Syncing with a metronome

Discussion in 'Technique [BG]' started by kessell5, Sep 16, 2017.

  1. kessell5


    May 30, 2015
    So I've been playing for about 2-3 years, and I've been in a bit of a rut with trying to improve my technique, mostly refining my ability to play in time.

    Typically I will practice certain exercises with a metronome, and I notice that about half the time I will hit the note dead on (won't hear the click) while about the other half of the time I will be just slightly ahead or behind. I do notice how my notes will sound more even with better timing.

    Is this normal? Is this something that if I keep working at will just gradually improve over time? Any advice anyone can give would be appreciated.
  2. eJake


    May 22, 2011
    New Orleans
    You will definitely improve with time. Keep playing withe the metronome. we are not machines and will not be exact every single time. That being said, the met will give you good time which IMHO is the best compliment a bass player can get.
    kessell5 likes this.
  3. iammr2


    Jun 10, 2002
    It's normal. Keep working on it till you can hit the note dead on all the time. Then work on stay behind the note, then leading the note.
    kessell5 likes this.

    MYLOWFREQ Supporting Member

    May 13, 2011
    That's totally normal, and you'll improve. Here's a few tips (at least they work for me):

    Listen to the metronome for about 4 measures or so without playing. Also, tap your foot with the click.

    Don't rush, even being a little behind the click consistently is better than rushing. Ideally, being "in" the click is what you should aim for imo. Imagine the "tik", "tak" of the click on the timeline, and strum the string right on the letter "i" and "a".
    kessell5 likes this.
  5. kessell5


    May 30, 2015
    Appreciate the advice everyone. Glad to hear that its pretty normal. I'll keep plugging away.
    eJake likes this.
  6. I notice that when I try too hard to listen for the beat, I can go slightly out of sync. Instead I try to feel it instead if that makes sense.
    LarryBama, kessell5 and Richie Se7en like this.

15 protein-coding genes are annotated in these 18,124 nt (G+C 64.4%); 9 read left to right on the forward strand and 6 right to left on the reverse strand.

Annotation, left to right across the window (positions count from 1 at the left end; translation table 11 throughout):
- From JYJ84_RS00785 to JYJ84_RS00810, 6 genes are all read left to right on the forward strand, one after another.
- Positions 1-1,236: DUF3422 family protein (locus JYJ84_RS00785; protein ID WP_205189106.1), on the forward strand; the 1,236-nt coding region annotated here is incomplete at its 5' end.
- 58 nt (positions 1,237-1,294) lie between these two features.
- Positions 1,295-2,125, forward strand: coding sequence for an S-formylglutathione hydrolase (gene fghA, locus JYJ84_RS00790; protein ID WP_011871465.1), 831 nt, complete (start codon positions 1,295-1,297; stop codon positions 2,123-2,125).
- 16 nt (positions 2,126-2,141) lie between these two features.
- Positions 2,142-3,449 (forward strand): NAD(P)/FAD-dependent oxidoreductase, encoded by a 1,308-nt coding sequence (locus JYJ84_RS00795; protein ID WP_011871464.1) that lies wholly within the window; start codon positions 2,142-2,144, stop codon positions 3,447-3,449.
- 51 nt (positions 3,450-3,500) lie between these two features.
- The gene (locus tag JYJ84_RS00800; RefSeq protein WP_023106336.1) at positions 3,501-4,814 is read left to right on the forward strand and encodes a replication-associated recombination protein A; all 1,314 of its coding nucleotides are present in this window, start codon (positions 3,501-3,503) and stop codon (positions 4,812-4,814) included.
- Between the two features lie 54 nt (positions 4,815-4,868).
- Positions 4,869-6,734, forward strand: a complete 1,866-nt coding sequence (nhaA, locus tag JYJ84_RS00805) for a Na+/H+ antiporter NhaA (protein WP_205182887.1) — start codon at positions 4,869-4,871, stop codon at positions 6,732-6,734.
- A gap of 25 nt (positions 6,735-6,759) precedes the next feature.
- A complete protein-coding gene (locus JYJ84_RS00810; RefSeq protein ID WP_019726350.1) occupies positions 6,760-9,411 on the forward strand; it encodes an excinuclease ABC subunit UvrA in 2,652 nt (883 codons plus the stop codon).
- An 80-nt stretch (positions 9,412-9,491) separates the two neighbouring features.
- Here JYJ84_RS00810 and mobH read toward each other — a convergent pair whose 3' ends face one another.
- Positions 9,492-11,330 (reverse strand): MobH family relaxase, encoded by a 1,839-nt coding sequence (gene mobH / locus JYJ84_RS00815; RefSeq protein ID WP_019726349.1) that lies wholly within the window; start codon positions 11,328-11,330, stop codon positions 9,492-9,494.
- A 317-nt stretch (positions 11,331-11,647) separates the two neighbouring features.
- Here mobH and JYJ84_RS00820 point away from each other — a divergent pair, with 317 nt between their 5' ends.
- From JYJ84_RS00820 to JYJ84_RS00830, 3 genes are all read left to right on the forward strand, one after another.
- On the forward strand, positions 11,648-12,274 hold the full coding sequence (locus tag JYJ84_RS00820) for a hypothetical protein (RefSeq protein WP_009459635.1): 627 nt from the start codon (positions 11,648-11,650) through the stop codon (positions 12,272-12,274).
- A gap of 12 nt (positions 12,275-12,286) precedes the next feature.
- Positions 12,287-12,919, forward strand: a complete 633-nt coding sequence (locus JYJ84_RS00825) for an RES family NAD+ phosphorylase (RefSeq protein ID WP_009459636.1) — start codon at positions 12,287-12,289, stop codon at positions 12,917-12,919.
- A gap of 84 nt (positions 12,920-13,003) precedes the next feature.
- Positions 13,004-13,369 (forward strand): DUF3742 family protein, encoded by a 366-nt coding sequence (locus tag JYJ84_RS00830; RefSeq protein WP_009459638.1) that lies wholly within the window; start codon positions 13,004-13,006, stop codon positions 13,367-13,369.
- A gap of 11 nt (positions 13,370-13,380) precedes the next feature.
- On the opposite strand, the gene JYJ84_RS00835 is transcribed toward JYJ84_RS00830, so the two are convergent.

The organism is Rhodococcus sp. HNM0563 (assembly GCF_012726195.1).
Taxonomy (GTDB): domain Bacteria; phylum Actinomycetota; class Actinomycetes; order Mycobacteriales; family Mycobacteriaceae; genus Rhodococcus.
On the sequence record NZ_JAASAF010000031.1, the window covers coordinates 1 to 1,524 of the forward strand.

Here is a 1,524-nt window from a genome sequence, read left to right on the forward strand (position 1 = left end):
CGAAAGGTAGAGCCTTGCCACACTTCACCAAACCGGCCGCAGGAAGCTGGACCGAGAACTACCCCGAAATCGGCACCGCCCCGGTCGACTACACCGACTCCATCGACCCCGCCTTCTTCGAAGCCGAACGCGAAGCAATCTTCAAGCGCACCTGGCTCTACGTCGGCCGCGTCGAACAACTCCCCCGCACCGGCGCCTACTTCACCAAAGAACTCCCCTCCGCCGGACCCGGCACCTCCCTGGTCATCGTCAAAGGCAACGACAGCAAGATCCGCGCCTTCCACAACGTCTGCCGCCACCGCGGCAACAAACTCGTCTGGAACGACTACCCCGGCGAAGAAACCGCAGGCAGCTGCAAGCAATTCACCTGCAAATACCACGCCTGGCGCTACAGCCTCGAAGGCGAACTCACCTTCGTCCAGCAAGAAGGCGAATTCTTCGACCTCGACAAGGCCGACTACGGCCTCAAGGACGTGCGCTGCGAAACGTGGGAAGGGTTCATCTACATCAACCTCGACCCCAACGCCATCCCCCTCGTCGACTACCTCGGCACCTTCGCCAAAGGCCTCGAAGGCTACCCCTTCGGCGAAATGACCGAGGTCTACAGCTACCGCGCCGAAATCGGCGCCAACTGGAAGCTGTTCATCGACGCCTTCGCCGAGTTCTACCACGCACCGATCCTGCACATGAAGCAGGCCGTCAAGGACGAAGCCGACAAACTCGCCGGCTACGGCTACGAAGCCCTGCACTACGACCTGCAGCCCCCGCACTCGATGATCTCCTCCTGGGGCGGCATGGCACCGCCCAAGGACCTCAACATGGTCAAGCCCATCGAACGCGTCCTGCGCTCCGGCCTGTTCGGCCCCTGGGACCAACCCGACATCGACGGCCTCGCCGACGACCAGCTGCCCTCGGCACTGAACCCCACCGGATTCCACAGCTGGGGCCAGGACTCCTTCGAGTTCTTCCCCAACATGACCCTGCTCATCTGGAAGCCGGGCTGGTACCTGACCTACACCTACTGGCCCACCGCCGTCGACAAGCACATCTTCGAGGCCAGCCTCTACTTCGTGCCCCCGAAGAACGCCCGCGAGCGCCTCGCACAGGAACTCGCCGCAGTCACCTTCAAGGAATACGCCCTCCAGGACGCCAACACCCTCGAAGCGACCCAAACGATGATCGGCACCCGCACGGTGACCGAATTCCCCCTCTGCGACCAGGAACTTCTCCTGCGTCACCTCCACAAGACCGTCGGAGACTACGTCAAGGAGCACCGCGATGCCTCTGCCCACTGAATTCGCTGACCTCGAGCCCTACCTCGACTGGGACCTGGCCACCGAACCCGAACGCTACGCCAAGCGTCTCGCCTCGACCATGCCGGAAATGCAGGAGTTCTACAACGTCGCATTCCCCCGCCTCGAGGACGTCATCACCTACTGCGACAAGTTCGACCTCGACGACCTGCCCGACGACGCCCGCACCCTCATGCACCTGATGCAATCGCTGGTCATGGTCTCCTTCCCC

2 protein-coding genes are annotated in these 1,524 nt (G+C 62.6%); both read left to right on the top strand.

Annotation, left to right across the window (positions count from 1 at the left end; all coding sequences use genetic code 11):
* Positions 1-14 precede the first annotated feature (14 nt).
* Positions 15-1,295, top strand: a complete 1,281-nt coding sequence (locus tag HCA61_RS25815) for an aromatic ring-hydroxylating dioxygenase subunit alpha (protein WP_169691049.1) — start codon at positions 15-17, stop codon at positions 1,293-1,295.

7. smeet

    smeet Gold Supporting Member

    Nov 27, 2006
    Woodland Hills, CA
    Do different tempos, especially s-l-o-w ones. Spend 5 minutes playing quarter notes at 30 or 40bpm. It will be frustrating but it will immediately improve your ability to relax and go with the flow of the tempo. After that, 100bpm will be so easy....
  8. dpaul

    dpaul Supporting Member

    Jul 10, 2015
    Hamilton, NJ
    One thing about playing with a metronome, don't just play along and hope you're going to sync up. Listen to the metronome, concentrate more on the beat than on your playing, feel the pulse. Rhythm is thing you feel, not unlike dancing. Every time you pick up the bass, play along with the metronome, even with riffs or songs you know very well. You will start to learn to play along with the metronome, and you will FEEL where the tempo is internally.
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  9. BassUrges


    Mar 14, 2016
    Try clapping for a few minutes a day. Set the metronome slow (40 BPM, say) and to an unpitched sound (click or snare, not beep) and clap.

    That lets you focus on rhythm alone.

    Once you are good with that, you can play with time (be a little ahead/behind), subdivide, syncopate, and so on.

    If time is your problem, set the bass down for 5 minutes and just do time.
    kessell5 likes this.
  10. interp


    Apr 14, 2005
    Garmisch, Germany
    A great drummer I worked with early in my career, when I had a tendency to drag a bit sometimes, gave me a great tip: it is futile to use your head to feel time. Rhythm should be in your spine/body, not your head. The more I used that approach, the better things got. For that reason, I recommend clapping and dancing as a means to reinforce a steady sense of time.
    smeet, kessell5 and dpaul like this.
  11. image.jpeg
    For bass, muting would be a bitch.
    kessell5 likes this.
  12. I have started several answers to this post and deleted all but the following.

    Being able to play with a metronome is the first step, however, it's only the first step. We need to lock with the drums, the vocalist, the rhythm guitar and everyone else in the band. What this all boils down to is being able to feel the beat. Here is a little something on the beat:

    Have fun.
    kessell5 and Old Garage-Bander like this.
  13. I put the metronome clicks on 2 and 4.